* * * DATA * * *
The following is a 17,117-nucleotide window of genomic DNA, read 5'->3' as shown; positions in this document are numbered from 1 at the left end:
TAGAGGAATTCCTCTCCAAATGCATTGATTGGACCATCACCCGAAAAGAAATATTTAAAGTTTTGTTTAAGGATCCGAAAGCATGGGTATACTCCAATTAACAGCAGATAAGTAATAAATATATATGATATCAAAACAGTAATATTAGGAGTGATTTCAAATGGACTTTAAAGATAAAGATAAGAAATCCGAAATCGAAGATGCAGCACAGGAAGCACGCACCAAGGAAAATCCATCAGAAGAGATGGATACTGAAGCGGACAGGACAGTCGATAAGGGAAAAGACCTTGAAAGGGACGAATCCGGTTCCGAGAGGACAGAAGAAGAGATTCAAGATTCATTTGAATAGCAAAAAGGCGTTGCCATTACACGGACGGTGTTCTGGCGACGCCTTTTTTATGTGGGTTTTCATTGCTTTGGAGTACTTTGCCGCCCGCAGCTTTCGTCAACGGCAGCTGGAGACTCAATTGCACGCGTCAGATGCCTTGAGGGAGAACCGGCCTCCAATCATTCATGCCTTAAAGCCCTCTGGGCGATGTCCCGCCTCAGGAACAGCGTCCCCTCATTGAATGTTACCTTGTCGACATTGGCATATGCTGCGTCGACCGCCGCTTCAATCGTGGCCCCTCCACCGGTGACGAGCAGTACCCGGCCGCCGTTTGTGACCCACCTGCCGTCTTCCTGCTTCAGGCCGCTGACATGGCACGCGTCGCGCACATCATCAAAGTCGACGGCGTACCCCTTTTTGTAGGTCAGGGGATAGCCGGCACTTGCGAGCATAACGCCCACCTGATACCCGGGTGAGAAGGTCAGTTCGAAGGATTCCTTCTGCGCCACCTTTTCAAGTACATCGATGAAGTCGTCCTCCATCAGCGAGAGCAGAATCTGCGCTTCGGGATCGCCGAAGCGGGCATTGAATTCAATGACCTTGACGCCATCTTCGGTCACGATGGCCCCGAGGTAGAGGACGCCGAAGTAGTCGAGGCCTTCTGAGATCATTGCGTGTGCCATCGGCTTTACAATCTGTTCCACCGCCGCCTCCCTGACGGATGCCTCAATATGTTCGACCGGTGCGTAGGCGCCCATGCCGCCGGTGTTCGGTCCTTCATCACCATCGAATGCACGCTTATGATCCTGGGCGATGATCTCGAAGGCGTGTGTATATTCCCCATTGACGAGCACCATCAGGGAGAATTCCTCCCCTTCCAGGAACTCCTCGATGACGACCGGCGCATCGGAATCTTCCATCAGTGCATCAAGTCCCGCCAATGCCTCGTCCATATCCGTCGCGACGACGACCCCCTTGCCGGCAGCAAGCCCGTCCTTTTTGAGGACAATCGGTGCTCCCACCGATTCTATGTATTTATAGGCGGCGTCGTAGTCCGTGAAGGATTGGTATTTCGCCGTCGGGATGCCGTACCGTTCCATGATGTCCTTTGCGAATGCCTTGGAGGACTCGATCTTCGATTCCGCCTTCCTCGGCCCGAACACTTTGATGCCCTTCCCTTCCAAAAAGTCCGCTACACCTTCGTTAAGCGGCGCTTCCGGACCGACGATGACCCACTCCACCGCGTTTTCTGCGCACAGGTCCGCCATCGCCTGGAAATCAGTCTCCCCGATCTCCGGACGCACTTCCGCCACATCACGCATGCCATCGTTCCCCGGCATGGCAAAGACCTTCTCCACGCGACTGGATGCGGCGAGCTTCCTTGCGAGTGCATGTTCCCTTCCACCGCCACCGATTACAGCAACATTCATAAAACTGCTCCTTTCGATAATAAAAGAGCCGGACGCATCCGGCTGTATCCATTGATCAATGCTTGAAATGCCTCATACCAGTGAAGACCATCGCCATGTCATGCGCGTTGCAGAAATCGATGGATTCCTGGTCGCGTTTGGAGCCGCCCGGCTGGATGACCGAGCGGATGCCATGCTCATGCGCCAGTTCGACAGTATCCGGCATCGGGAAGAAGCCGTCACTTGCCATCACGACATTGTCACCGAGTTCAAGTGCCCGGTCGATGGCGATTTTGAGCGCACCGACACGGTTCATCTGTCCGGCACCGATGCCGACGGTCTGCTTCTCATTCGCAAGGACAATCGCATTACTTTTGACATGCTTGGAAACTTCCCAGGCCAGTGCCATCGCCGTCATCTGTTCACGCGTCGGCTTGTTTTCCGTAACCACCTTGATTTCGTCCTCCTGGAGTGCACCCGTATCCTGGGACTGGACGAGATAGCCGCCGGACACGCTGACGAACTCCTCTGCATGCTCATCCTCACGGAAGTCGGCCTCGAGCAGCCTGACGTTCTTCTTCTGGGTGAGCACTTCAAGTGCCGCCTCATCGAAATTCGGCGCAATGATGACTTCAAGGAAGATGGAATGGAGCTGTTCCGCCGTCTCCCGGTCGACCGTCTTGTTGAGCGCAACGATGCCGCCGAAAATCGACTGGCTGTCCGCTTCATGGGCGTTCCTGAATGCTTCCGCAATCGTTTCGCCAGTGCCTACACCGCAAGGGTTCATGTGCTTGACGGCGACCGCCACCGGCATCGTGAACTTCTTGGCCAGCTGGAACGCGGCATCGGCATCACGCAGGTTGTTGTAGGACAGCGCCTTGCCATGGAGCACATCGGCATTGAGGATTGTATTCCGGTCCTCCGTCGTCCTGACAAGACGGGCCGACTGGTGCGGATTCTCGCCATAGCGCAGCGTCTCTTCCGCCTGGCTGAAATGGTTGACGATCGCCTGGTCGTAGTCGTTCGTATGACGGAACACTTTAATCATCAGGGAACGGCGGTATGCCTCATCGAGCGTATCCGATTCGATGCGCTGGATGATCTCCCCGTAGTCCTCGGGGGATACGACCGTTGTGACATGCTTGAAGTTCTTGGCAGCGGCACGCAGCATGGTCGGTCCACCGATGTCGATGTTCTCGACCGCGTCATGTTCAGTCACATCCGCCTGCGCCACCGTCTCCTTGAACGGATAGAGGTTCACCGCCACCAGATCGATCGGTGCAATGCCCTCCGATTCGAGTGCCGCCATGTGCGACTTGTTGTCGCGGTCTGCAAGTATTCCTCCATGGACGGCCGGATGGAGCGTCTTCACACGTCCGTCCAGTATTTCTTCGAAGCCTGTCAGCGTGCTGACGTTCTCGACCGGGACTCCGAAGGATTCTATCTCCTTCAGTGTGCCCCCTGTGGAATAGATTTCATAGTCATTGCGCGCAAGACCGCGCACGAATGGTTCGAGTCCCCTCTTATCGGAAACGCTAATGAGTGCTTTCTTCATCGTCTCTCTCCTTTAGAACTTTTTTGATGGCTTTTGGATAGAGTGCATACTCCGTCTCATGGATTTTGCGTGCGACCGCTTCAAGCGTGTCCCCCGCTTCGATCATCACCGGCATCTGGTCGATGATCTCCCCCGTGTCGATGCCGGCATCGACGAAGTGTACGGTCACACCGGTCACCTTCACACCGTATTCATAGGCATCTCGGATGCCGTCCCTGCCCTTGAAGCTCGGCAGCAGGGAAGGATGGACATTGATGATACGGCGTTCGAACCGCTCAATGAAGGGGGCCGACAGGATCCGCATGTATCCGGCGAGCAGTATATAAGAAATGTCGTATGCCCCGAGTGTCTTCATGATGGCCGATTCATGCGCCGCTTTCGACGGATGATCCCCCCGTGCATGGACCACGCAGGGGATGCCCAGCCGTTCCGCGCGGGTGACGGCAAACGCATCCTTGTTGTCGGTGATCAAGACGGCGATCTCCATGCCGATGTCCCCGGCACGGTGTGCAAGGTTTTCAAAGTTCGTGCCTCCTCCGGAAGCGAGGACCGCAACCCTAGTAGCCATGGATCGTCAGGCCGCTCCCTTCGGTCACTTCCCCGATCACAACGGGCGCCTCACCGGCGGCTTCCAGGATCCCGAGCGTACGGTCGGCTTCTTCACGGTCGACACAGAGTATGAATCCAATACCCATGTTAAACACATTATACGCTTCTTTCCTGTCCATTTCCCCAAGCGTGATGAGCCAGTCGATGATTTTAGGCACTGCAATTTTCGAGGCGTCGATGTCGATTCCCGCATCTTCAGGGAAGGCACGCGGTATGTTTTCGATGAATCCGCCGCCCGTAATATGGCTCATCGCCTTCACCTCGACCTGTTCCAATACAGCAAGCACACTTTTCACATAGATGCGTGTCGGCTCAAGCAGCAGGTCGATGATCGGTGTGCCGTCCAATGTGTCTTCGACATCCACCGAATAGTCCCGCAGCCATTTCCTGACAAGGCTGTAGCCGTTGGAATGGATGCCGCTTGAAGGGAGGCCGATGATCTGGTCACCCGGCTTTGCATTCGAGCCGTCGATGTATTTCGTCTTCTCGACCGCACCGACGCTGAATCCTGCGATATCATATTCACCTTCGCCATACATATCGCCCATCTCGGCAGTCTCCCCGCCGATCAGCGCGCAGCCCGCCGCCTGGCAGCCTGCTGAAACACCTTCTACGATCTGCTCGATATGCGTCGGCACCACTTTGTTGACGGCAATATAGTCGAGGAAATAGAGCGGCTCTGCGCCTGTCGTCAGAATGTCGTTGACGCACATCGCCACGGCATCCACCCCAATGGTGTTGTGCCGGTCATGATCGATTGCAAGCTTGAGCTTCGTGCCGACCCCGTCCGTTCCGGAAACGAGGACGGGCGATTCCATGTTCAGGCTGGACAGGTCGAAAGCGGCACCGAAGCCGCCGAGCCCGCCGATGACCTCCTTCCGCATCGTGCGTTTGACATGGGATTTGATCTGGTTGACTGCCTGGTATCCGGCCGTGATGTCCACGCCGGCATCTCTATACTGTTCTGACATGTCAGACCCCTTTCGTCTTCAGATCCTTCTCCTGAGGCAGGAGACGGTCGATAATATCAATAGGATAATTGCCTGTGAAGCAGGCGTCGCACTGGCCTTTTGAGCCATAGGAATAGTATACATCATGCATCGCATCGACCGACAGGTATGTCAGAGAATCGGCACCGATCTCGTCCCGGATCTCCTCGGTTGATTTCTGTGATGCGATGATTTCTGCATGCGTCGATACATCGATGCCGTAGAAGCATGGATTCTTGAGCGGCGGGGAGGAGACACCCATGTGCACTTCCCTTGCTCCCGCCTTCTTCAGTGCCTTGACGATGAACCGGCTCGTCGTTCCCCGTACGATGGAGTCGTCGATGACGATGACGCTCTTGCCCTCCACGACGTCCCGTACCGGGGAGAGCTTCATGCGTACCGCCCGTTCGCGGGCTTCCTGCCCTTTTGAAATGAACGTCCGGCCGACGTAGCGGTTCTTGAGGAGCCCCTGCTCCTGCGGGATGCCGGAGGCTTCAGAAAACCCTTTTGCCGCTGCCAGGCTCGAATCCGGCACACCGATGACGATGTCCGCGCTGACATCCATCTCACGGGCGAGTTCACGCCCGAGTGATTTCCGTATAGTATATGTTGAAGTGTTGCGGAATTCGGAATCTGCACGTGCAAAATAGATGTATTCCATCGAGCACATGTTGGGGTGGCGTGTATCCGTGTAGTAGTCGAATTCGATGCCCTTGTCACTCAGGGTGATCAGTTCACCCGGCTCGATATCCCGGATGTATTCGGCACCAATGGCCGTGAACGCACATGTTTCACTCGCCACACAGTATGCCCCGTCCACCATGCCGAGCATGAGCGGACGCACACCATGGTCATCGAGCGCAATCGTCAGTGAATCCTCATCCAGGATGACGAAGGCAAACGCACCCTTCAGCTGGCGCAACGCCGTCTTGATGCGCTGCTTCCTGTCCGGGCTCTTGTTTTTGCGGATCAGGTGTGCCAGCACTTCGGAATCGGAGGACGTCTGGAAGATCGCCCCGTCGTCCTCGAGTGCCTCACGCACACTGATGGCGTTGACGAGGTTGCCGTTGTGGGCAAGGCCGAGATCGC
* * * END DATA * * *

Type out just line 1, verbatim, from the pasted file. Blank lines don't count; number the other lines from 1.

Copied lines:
The following is a 17,117-nucleotide window of genomic DNA, read 5'->3' as shown; positions in this document are numbered from 1 at the left end: